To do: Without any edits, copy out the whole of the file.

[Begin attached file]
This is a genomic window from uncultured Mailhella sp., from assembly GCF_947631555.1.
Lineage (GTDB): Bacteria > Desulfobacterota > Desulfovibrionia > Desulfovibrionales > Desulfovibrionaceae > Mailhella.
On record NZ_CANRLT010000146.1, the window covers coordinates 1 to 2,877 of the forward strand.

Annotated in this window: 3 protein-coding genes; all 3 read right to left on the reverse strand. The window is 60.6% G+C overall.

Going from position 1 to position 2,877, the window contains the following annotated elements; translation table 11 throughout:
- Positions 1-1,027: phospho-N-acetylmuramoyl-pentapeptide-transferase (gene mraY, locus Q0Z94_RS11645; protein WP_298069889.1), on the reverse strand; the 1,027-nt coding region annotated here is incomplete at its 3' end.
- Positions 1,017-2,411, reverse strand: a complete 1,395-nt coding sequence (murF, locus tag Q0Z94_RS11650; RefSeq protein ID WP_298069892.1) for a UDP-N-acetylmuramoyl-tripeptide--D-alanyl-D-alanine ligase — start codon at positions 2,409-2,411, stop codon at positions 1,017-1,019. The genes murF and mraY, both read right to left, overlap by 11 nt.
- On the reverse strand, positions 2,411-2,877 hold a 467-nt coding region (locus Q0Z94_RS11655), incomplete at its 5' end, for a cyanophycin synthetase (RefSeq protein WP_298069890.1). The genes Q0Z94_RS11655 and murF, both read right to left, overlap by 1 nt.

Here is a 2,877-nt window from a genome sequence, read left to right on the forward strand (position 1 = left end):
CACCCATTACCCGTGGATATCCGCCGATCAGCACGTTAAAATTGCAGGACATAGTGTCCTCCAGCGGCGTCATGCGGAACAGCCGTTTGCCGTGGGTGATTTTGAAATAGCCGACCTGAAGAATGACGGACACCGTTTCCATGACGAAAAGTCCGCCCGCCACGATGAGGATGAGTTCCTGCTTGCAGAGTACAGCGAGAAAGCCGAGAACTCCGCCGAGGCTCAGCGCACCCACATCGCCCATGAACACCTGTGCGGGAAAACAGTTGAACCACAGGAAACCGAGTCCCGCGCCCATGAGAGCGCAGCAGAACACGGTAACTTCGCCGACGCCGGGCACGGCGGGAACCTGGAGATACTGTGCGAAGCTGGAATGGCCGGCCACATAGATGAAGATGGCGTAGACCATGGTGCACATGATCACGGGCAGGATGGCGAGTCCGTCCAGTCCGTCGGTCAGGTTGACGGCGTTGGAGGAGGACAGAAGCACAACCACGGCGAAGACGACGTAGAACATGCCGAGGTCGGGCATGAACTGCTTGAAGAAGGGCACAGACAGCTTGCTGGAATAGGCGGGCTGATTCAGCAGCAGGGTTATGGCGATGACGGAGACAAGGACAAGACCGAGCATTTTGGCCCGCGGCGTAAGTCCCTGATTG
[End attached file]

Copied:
This is a genomic window from uncultured Mailhella sp., from assembly GCF_947631555.1.
Lineage (GTDB): Bacteria > Desulfobacterota > Desulfovibrionia > Desulfovibrionales > Desulfovibrionaceae > Mailhella.
On record NZ_CANRLT010000146.1, the window covers coordinates 1 to 2,877 of the forward strand.

Annotated in this window: 3 protein-coding genes; all 3 read right to left on the reverse strand. The window is 60.6% G+C overall.

Going from position 1 to position 2,877, the window contains the following annotated elements; translation table 11 throughout:
- Positions 1-1,027: phospho-N-acetylmuramoyl-pentapeptide-transferase (gene mraY, locus Q0Z94_RS11645; protein WP_298069889.1), on the reverse strand; the 1,027-nt coding region annotated here is incomplete at its 3' end.
- Positions 1,017-2,411, reverse strand: a complete 1,395-nt coding sequence (murF, locus tag Q0Z94_RS11650; RefSeq protein ID WP_298069892.1) for a UDP-N-acetylmuramoyl-tripeptide--D-alanyl-D-alanine ligase — start codon at positions 2,409-2,411, stop codon at positions 1,017-1,019. The genes murF and mraY, both read right to left, overlap by 11 nt.
- On the reverse strand, positions 2,411-2,877 hold a 467-nt coding region (locus Q0Z94_RS11655), incomplete at its 5' end, for a cyanophycin synthetase (RefSeq protein WP_298069890.1). The genes Q0Z94_RS11655 and murF, both read right to left, overlap by 1 nt.

Here is a 2,877-nt window from a genome sequence, read left to right on the forward strand (position 1 = left end):
CACCCATTACCCGTGGATATCCGCCGATCAGCACGTTAAAATTGCAGGACATAGTGTCCTCCAGCGGCGTCATGCGGAACAGCCGTTTGCCGTGGGTGATTTTGAAATAGCCGACCTGAAGAATGACGGACACCGTTTCCATGACGAAAAGTCCGCCCGCCACGATGAGGATGAGTTCCTGCTTGCAGAGTACAGCGAGAAAGCCGAGAACTCCGCCGAGGCTCAGCGCACCCACATCGCCCATGAACACCTGTGCGGGAAAACAGTTGAACCACAGGAAACCGAGTCCCGCGCCCATGAGAGCGCAGCAGAACACGGTAACTTCGCCGACGCCGGGCACGGCGGGAACCTGGAGATACTGTGCGAAGCTGGAATGGCCGGCCACATAGATGAAGATGGCGTAGACCATGGTGCACATGATCACGGGCAGGATGGCGAGTCCGTCCAGTCCGTCGGTCAGGTTGACGGCGTTGGAGGAGGACAGAAGCACAACCACGGCGAAGACGACGTAGAACATGCCGAGGTCGGGCATGAACTGCTTGAAGAAGGGCACAGACAGCTTGCTGGAATAGGCGGGCTGATTCAGCAGCAGGGTTATGGCGATGACGGAGACAAGGACAAGACCGAGCATTTTGGCCCGCGGCGTAAGTCCCTGATTG